Constipation is a common problem. Most people experience some difficulties with bowel habits from time to time; however, constipation may be an ongoing problem for some. This summary is intended to help patients understand the medical approach to constipation and highlight some lifestyle changes which will help overcome some of the discomfort associated with this problem.
In order to address constipation it is important to clarify some terms.
“Constipation” means different things to different people. For the sake of communication we will describe constipation as infrequent bowel movements with hard stool. A consensus conference (Rome III) used the following with more than 2 being sufficient to attach the term constipation.
- Straining with more than 25% of bowel movements
- Lumpy or hard stool more than 25% of bowel movements
- Sensation of incomplete emptying more than 25 % of the time
- Sensation of “blockage” or obstruction more than 25% of BM
- Fewer than 3 BM per week
- Manual removal of stool more than 25% of the time
- What is normal for bowel frequency? The first concept is that it is not necessary for the bowel to empty daily. Normal variation in bowel frequency is wide and it may be normal for some persons to have 2 bowel movements per week as long as they are not uncomfortable or having to strain or use laxatives. Some people may normally use the bathroom 3-4 times per day.
- What is a “good bowel movement”? This concept has much more to do with expectations and the sense of complete emptying. There are many reasons for a person to have the sensation of inadequate emptying and most do not have anything to do with a disease process. Remember that the sensation of inadequate emptying may have nothing to do with the quantity of stool in the colon.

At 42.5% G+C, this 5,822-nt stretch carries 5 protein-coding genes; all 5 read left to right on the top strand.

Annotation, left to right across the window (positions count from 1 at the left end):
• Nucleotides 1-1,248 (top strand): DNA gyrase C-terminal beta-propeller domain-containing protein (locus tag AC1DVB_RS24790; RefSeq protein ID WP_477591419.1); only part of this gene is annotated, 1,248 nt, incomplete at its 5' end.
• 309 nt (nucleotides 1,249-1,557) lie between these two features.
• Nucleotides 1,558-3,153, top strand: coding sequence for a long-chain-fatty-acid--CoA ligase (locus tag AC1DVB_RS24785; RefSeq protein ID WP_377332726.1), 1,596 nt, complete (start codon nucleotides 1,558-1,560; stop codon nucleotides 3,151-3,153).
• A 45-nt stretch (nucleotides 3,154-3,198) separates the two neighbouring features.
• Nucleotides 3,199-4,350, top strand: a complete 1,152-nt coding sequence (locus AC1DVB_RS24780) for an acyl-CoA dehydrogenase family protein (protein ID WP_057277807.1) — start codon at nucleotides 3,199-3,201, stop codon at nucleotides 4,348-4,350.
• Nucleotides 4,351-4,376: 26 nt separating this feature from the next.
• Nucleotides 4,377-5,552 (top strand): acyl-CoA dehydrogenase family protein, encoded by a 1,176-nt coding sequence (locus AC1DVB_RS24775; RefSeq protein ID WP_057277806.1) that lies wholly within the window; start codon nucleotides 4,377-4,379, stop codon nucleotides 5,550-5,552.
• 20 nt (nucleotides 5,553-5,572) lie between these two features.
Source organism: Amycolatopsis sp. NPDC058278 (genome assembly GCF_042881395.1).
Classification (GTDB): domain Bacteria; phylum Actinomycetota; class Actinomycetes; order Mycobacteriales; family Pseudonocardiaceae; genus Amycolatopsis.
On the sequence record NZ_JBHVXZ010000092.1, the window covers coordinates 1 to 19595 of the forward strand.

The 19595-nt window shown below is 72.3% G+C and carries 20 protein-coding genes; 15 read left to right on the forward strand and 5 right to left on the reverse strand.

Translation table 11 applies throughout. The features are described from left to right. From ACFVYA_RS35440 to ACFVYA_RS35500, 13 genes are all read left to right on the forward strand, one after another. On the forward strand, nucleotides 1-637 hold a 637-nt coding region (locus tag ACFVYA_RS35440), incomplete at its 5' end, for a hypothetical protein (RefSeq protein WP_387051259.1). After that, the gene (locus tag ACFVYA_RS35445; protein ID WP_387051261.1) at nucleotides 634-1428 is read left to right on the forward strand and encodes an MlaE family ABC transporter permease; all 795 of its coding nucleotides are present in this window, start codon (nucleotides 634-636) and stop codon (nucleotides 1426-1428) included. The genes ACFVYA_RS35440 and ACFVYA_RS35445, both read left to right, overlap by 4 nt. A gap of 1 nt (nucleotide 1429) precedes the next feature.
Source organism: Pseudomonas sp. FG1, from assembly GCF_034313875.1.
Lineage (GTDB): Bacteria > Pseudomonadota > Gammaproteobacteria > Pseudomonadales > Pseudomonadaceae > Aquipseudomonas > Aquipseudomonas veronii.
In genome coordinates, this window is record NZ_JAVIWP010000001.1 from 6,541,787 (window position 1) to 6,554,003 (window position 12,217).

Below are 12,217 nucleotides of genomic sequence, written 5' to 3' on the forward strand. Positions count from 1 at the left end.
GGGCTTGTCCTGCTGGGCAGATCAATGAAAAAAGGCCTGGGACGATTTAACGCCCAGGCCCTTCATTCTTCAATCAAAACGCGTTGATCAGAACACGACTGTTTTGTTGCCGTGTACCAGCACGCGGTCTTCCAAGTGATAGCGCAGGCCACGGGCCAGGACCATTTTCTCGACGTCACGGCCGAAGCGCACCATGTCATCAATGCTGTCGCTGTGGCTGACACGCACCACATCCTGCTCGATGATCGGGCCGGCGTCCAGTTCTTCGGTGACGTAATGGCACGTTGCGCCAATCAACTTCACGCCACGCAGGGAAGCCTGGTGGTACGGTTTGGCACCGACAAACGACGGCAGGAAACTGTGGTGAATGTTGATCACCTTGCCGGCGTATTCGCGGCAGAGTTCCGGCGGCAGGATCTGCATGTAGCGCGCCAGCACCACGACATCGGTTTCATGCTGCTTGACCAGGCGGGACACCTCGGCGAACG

- The colon is a fantastically complex organ that processes indigestible waste material left over from the food we eat. The colon exchanges sodium, water, and fatty acids. The colon contains a complex variety of normal bacteria that interact with the immune system. Stool is a normal component of the functioning colon. The amount of stool in a colon will vary widely among individuals. The entire colon does not empty with a bowel movement. I do not immediately become concerned when an x ray of the colon shows “a large amount of stool”. This quantification will vary among individuals reading X-rays and the reading should be integrated into a clinical picture. For example, I am often consulted to see a person with abdominal pain that has an x-ray read as a stool impaction or a colon containing a large amount of stool. This person’s pain is often assumed to result from “constipation” even if the patient is having daily bowel movements. The course of laxatives that followed did not help. The value of physical examination, careful history, and integration of labs or x-ray cannot be overemphasized.
- The history of bowel habits preceding the current problem is very important. Dramatic changes in bowel habits may signal a serious problem and should be investigated. Colon cancer may present with changes in bowel habits interpreted as constipation.
- Medications are a very important part of the history. Several classes of medications commonly lead to a change in bowel habits. Did you know that Imodium and Lomotil are narcotics? These medications slow many gut functions including colon motility. You should expect that the narcotics provided for pain problems will have a similar effect on bowel frequency. Many classes of medications are commonly associated with constipation such as:
- Anticholinergics such as bladder control medications
- Vitamins containing iron
- Some blood pressure medications like cardiazem
- Aluminum based antacids